March 12, 2003

Eldred rehearing petition, and principle

An Eldred rehearing petition was filed by Lawrence Lessig. (n.b. see notes from Donna Wentworth / Copyfight). This was an attempt to get the Supreme Court to rehear the Eldred case, the challenge to copyright extensions. The Supreme Court let the extensions stand. The rehearing petition was denied, and it seems those petitions aren't granted in practice. I noted the petition starts off:

The currency of this Court is principle. ...

When I read that, I couldn't help thinking of this classic Bloom County comic strip (it's in the first book, "Loose Tails"):

Bedfellow: And as your Senator ... I'm tickled to be here today, chatting with all of you ... um ... future voters ... yessir ...

Bedfellow: Now ... Can any of you little nits tell me which great principle our political system is based upon?
Milo: "Money talks".

Bedfellow: HMPH ... Yes, well, the other great principle ...

Bedfellow: Watch your tongue, boy, or somebody might CUT IT OFF.
Teacher: Milo ...

As I wrote much earlier in a posting Trying to think like a conservative Supreme Court justice on copyright , the Lopez case was about guns, a topic which stirs a certain passion in many conservatives, which copyright cannot match.

And the Morrison case was about "gender-motivated violence".

So as I said before:
"Bluntly, the losers from those decisions were going to be gun-control advocates in the former, and violence-against-women activists in the latter. Here, the biggest loser would be Disney. Maybe that's an overly political view. But it's something to think about."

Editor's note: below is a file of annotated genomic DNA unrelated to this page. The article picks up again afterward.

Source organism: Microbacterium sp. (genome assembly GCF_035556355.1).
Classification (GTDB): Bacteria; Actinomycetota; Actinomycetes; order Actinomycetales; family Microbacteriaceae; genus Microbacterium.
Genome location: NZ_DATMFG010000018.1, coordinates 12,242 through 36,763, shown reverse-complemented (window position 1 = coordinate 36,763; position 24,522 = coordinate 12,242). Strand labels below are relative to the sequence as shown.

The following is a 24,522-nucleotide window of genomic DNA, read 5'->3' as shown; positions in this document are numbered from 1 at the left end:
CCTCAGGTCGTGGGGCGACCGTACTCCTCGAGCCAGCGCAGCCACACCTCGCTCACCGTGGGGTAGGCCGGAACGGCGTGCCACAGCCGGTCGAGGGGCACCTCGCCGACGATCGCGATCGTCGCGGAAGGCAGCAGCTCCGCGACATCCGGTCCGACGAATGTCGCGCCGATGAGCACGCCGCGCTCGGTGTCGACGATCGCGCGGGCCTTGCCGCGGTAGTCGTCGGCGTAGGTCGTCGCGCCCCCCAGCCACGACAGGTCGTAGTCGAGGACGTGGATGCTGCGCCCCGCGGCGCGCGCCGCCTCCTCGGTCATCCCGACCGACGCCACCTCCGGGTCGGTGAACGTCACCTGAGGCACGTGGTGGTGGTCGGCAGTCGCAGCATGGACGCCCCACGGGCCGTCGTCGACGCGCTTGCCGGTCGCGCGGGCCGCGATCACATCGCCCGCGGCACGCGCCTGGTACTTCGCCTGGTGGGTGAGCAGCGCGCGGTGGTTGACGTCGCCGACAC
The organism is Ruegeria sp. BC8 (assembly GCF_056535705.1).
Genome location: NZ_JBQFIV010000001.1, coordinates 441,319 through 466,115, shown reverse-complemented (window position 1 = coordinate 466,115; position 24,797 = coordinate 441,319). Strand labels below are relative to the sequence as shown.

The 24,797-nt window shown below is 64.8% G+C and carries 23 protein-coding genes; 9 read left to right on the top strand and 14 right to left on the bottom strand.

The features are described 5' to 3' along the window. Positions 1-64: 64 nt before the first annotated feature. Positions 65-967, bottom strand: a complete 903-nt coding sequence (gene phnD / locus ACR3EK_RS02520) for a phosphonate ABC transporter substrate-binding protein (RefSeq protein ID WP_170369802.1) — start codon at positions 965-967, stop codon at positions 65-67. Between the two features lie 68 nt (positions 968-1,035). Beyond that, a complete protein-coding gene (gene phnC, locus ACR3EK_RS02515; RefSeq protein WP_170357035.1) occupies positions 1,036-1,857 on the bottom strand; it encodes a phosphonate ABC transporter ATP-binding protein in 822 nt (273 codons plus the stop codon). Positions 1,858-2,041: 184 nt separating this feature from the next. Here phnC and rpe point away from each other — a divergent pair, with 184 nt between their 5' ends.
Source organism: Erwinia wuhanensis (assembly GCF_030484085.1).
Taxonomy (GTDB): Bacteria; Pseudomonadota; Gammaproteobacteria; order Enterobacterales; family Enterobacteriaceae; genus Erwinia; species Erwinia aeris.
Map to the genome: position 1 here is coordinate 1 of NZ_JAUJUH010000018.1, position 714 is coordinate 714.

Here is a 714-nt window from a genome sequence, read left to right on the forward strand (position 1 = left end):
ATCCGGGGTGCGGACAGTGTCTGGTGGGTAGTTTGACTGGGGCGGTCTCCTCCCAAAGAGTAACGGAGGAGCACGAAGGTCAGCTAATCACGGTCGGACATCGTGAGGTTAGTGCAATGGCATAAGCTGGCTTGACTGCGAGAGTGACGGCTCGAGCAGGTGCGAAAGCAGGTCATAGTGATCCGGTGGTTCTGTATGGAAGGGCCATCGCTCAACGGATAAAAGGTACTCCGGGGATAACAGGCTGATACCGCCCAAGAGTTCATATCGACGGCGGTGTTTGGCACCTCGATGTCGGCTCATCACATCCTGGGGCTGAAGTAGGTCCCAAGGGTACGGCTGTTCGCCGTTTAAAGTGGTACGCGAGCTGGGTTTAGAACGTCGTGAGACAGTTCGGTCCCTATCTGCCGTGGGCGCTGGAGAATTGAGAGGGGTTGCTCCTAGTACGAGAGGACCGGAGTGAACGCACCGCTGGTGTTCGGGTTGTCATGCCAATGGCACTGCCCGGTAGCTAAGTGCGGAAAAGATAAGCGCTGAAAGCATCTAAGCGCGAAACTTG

Yes, it's a cynical view. No doubt some would upbraid me for having less than total respect for the principled operation of the judiciary. But asking the question "What outcome is more beneficial in terms of right-wing politics?" seems, empirically, to be more predictive. That is, in a conflict between the principle of limiting Congressional powers, versus hugely offending big business interests, the business interests win. That may be a "Critical Legal Studies" type analysis, but it also seems to be an accurate one.

By Seth Finkelstein | posted in copyblight | on March 12, 2003 07:56 AM (Infothought permalink) | Followups
Seth Finkelstein's Infothought blog (Wikipedia, Google, censorware, and an inside view of net-politics) - Syndicate site (subscribe, RSS)

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